We’ve always been familiar with the propensity of frauds directed at older adults – suspicious telemarketers who reach out to individuals who are frail, isolated, and lonely, befriending them for the purpose of obtaining bank account information and charge card numbers and then wiping out finances. Or folks who promise contest prizes and freebies as a way to lure unsuspecting older adults to buy unwanted and unnecessary products.
Skip forward to today’s scammers, who possess the additional tool of technology to swindle older adults. Believe it or not, in 2018 alone, the FBI claims an astounding $649.2 million lost by older adults to internet scams.
As reported by Donna Gregory, chief of the FBI’s Internet Complaint Crime Center, “The 2018 report shows how prevalent these crimes are. It also shows that the financial toll is substantial and a victim can be anyone who uses a connected device.”
The greatest financial losses were documented in three main groups:
- Wire transfer requests via email
- Internet dating fraud
- Investment schemes
With the vast majority of older adults now online – approximately 67%, according to research by the Pew Research Center – awareness is key in making sure seniors remain safe from online elder fraud. Consult with senior loved ones about the latest scams, and discuss the following suggestions to bear in mind in case a scammer should reach out to them:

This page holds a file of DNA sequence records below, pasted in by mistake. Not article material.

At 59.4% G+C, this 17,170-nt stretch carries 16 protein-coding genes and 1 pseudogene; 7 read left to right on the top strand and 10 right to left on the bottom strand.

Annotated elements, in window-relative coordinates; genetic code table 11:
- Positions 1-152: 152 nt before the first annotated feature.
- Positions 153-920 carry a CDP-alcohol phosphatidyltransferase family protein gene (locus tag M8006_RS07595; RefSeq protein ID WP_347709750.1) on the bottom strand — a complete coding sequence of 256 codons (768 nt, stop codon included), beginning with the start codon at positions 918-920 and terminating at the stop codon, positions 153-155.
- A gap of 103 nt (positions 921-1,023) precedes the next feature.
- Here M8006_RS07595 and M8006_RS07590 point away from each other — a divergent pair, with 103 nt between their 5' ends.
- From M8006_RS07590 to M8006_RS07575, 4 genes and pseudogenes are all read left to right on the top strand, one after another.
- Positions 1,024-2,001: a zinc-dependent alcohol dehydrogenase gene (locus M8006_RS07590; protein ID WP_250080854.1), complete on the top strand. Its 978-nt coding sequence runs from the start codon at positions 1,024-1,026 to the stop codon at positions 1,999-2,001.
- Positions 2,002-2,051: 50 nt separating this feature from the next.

- Never supply personal and/or financial information to an online solicitor, regardless of how “official” the request may appear. The IRS, banking institutions, and other reputable businesses would not request these details online.
- Avoid entering into sweepstakes that advertise freebies, trial periods, or prizes in exchange for a purchase and/or a request for credit card information.
- Check the URL of websites being visited, and only click through to those that are secure – designated by a prefix of https, rather than simply http.
- When in doubt, speak with the Better Business Bureau to ensure the legitimacy of an organization, and to discover if any issues have been lodged against them.
- Always remember: if things seem too good to be true, they probably are!
If a loved one should be exploited by an online scammer, he or she (or a third party) can submit a claim with the Internet Crime Complaint Center here.
Since loneliness is a crucial factor in a senior’s possibility of being scammed, one step you can easily take right now to help take care of a lonely senior loved one is to partner with Morning Glory Home Care, the leaders in elder care in Edwardsville, IL. Our professional in-home caregivers provide pleasant companionship to enhance socialization, transportation to fun events and outings, and many other services that enable the elderly to live and thrive safely at home.
Help those you love stay safe from internet scams; contact Morning Glory Home Care’s experts in elder care in Edwardsville, IL and the surrounding area at 618-667-8400.